Its finally autumn in New York City. The temperature dropped this past week and people broke out their jackets and sweaters and knit caps. The kids are back to school and if you’re out and about around three or four in the afternoon, you’ll likely encounter gaggles of uniform clad youngsters walking home from school and stopping into the corner bodegas for gum, nail polish, or comic books.
I was one of those super nerdy kids who always liked going back to school. I especially enjoyed getting new clothes for the occasion. When I was of elementary school age, my mom still made a lot of my clothing (and that of my three brothers). We were those kids who had matching plaid pants and skirts because Mom would buy a couple or three yards of a fabric and use it to make something for each of us. I didn’t mind so much. I thought my two little brothers were super annoying but, my big brother, who is 18 months older than me; well, I thought he was the best. I didn’t care that my red and white plaid skirt was made from the same fabric as his pants. It showed we were related and I was ok with that.
Mother knows best
Mom also went through this phase of embroidering designs on the fronts of plain cotton long sleeve turtlenecks for me. I have no idea where she found the time to do this. I remember having a red one with a Christmas tree on it and a brown one with flowers. I was a true child of the 70s and my Mom, always hip, dressed me like one, even when she couldn’t afford to buy me brand new clothes.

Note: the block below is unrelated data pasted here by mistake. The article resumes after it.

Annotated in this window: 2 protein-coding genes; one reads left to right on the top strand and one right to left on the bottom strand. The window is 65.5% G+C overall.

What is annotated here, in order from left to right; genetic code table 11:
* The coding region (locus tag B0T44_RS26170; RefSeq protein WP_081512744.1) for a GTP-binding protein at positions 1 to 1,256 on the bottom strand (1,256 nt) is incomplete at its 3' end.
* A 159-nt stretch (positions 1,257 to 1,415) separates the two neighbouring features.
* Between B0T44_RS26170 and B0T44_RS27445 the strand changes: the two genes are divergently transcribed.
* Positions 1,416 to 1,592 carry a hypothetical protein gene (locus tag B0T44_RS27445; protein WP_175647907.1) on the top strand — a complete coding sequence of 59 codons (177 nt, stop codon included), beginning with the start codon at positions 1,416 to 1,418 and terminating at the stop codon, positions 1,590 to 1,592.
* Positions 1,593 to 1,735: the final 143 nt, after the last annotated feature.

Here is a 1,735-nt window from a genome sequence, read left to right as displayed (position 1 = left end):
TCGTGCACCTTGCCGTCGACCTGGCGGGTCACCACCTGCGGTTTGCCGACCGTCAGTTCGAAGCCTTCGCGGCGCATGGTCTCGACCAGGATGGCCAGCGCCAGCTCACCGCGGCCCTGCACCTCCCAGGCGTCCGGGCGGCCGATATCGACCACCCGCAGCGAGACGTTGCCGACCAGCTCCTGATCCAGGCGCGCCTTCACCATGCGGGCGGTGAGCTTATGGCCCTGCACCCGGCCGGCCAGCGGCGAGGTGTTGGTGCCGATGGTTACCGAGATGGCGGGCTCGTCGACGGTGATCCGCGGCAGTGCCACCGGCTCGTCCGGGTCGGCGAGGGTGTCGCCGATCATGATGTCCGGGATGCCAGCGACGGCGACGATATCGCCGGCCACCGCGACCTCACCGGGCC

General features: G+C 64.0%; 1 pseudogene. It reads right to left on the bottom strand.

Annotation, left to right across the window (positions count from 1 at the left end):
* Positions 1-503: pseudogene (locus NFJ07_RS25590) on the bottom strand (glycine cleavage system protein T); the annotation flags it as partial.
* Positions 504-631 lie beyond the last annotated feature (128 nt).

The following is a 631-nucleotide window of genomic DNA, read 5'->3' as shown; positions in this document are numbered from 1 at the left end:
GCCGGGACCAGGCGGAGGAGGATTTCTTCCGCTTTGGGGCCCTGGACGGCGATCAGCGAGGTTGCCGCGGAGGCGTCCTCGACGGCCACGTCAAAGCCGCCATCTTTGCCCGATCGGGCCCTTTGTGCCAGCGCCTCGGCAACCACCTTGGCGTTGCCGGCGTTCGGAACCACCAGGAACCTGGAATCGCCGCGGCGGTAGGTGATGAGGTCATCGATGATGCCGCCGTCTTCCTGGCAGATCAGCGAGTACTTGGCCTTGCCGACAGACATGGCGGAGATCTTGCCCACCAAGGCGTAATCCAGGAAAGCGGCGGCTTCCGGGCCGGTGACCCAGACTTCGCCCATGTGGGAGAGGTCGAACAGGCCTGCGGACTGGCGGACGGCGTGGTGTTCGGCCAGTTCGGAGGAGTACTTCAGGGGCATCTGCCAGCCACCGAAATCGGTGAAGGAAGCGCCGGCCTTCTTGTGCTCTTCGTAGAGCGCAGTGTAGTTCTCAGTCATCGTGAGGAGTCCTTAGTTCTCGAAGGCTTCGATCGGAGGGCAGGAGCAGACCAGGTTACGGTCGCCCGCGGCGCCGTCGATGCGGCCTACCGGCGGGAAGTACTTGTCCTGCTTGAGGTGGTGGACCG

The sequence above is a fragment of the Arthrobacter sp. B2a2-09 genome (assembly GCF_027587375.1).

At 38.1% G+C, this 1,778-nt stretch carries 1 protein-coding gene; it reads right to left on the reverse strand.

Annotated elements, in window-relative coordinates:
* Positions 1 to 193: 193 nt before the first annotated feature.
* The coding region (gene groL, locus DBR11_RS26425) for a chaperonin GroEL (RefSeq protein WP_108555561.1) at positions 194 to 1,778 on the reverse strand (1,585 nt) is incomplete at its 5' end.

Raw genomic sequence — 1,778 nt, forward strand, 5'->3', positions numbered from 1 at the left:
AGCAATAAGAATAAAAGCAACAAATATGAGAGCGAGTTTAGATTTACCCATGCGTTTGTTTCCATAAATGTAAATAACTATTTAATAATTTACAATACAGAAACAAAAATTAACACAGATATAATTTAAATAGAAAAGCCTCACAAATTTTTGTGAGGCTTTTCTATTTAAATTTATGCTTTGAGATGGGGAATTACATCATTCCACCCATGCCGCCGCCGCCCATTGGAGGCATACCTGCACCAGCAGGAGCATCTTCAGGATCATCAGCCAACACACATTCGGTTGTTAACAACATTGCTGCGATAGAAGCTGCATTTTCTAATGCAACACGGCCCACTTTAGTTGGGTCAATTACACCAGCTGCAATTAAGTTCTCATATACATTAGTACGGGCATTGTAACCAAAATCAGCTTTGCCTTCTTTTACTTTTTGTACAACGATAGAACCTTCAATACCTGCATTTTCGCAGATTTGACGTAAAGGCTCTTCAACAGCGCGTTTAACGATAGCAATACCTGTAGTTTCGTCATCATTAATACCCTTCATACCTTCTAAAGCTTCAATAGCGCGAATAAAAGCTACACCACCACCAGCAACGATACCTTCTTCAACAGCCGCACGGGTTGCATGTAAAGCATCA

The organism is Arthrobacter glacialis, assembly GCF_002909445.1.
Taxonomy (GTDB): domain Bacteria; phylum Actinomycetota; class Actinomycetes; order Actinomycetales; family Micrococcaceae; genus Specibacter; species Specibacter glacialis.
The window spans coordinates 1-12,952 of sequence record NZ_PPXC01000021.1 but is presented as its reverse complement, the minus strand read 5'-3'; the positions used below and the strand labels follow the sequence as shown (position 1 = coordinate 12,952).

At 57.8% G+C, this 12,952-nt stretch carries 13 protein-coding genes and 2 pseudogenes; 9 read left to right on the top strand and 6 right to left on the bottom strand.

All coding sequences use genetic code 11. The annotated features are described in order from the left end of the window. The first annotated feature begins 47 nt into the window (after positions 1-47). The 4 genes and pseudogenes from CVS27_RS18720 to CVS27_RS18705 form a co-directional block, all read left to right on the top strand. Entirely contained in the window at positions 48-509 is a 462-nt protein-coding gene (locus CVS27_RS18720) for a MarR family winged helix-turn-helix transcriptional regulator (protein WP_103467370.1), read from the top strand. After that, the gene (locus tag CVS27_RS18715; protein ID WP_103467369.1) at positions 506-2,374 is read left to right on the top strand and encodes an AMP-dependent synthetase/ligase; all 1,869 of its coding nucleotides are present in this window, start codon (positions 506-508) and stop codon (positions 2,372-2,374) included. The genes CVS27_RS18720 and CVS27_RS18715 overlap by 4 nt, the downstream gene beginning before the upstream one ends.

I also remember the huge JC Penny, Sears, and Montgomery Ward fall and Christmas catalogues. I would spend hours going through them, turning down the corners of the pages with items I hoped maybe Mom could buy for me. My parents were pretty good budget makers and keepers and somehow managed, even with four kids on a high school principal’s salary, to still be able to buy all of us some new clothes for the every year for back to school.
To Black Friday or to not Black Friday
We never actually ordered from the catalogues. I’d pick out what I wanted and then we’d all pile into Mom’s van and head to the mall where the JC Penny store was. Then, I’d spend hours searching the store for the pieces I’d ear marked in the catalogue. I thought that whole thing incredibly fun – which is rather ironic because nowadays I abhor shopping in actual stores for clothes and, on the rare occasions that I purchase new wardrobe items, buy most everything online.
Somehow, in my old(er) age, I’ve grown to dislike mass produced apparel of any kind, and shopping in general.
Unless, that is, I’m buying something cycling related. I go hang out in my preferred local bike shop even when I don’t necessarily need something. I’ve spent time thinking about the why of this and have come to the (fairly obvious) conclusion that the reason I’ll go to the bike shop in person and am completely fine with paying a bit more for things I could get at a slightly discounted rate at an online super store, is for the free, excellent cycling (and local food and bar) advice and recommendations from the bike shop owner and employees.
No flavor to savor
Everything in the stores these days looks the same to me and nothing looks like me anymore. Perhaps this is just a common occurrence, or realization, that manifests as you get older. I never wanted to look like everyone else, not even way back when I picked outfits from the JC Penny catalogue. Before everyone could buy anything they wanted from anywhere online, I used to beg Mom to take us to the mall the next county over because the stores carried different things than the stores in our local county mall. Then I was able to get things that no one else at school would have.
I think that’s probably why I loved those embroidered turtlenecks my Mom used to make me so much. Nobody else at school had a shirt just like mine. And I could even claim to have helped pick out the design. Guess I was indeed destined to end up sewing and creating for a living.
Be true to yourself
In this world of factory mass-produced disposable goods, individual style is truly a wondrous thing to have. So cultivate yours and that of others as much as you can. Make something for a child in your life, even if its as simple as embroidering a cheesy design on a cotton turtleneck.